Golden Chana dal Hummus with Miso, Turmeric and Roasted Garlic

A cross-cultural twist on everyday hummus — roasted garlic, fresh lemon juice, deeply rich yellow miso and earthy bright turmeric powder pureed with tahini + sweet and mild chana dal.

Pulses, like chana dal, are nutrient-dense staples of the traditional Mediterranean diet — that famously healthy style of eating. Celebrated during the month of May, it’s definitely a delicious ‘diet’ to aspire to throughout the year.

A pretty golden hue bolstered by the yellows of turmeric and miso, chana dal is a terrific neutral flavor canvas for unique co-starring ingredients. Though, if you prefer, it’s easy enough to substitute any other pulse in this recipe, including the classic chickpea.

What’s in it for me?

Chana dal contains a high amount of insoluble and soluble fibers + resistant and slowly-digestible starches, making it a low-glycemic food that promotes satiety, a healthy GI system, and potentially improved cholesterol + triglyceride levels. Rich in protein, including 8 of the 9 essential amino acidschana dal also provides 35% of your daily folate and 15% of your iron. Additionally, chana dal is a good source of zinc, and is virtually free of cholesterol, saturated fat and sodium.

Seeds in general are sources of both monounsaturated and polyunsaturated fats, as well as fiber, small amounts of lean protein and essential amino acids, and phytochemicals. Sesame seed-based tahini paste is rich in iron and calcium, and contains coenzyme Q10 (CoQ10) — an antioxidant involved in energy production that may also play roles in treating high BP + cholesterol, eye diseases, asthma, and possibly Alzheimer’s.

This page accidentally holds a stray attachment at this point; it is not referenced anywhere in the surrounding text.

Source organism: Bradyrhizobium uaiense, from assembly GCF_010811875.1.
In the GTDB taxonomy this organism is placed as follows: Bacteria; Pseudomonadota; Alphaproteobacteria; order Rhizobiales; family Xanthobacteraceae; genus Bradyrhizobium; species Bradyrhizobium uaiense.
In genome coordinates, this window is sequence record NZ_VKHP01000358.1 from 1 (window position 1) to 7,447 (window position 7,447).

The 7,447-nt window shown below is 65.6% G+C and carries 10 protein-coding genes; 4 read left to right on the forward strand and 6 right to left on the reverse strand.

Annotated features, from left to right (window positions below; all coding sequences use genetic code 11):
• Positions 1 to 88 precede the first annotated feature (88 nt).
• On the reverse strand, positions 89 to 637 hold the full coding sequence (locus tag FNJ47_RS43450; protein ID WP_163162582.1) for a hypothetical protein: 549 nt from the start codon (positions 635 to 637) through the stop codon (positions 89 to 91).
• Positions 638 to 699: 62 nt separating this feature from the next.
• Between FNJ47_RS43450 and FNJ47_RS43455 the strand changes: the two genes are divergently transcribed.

Roasting garlic softens its pungency, offering a rich, almost sweet, low-calorie flavor, and is done at no detriment to its health benefits. For instance, sulfur compounds such as allicin, when broken down by chewing or smashing garlic, help synthesize the antioxidant glutathione that is critical to controlling inflammation, immune and heart health, and potentially helping prevent certain cancers.

Miso paste — a source of the fifth, savory taste called “umami” — is made from fermented soybeans.* Being fermented, it is considered probiotic that, when paired with prebiotics (like the chana dal and garlic here), helps promote immune and GI health. If you’re watching sodium, note that 1 Tbsp miso provides about 600 mg, or roughly 1/4 of the recommended daily amount.

The vibrant color of turmeric is indicative of the polyphenolic compound curcumin, and represents its impressive list of health benefits. Known for anti-inflammatory + antioxidant properties, turmeric may also have antibacterial + antiviral properties, and has been linked to prevention of cancer cell growth.

Hummus can add flavor + subtract calories when swapped for mayonnaise or melted cheese on sandwiches, or atop salads instead of a heavy creamy dressing. I also like it on toast or a roasted sweet potato (topped with sauerkraut, weirdly), and often spoon hummus into the two halves of a hollowed-out hard-boiled egg for a quick and balanced snack.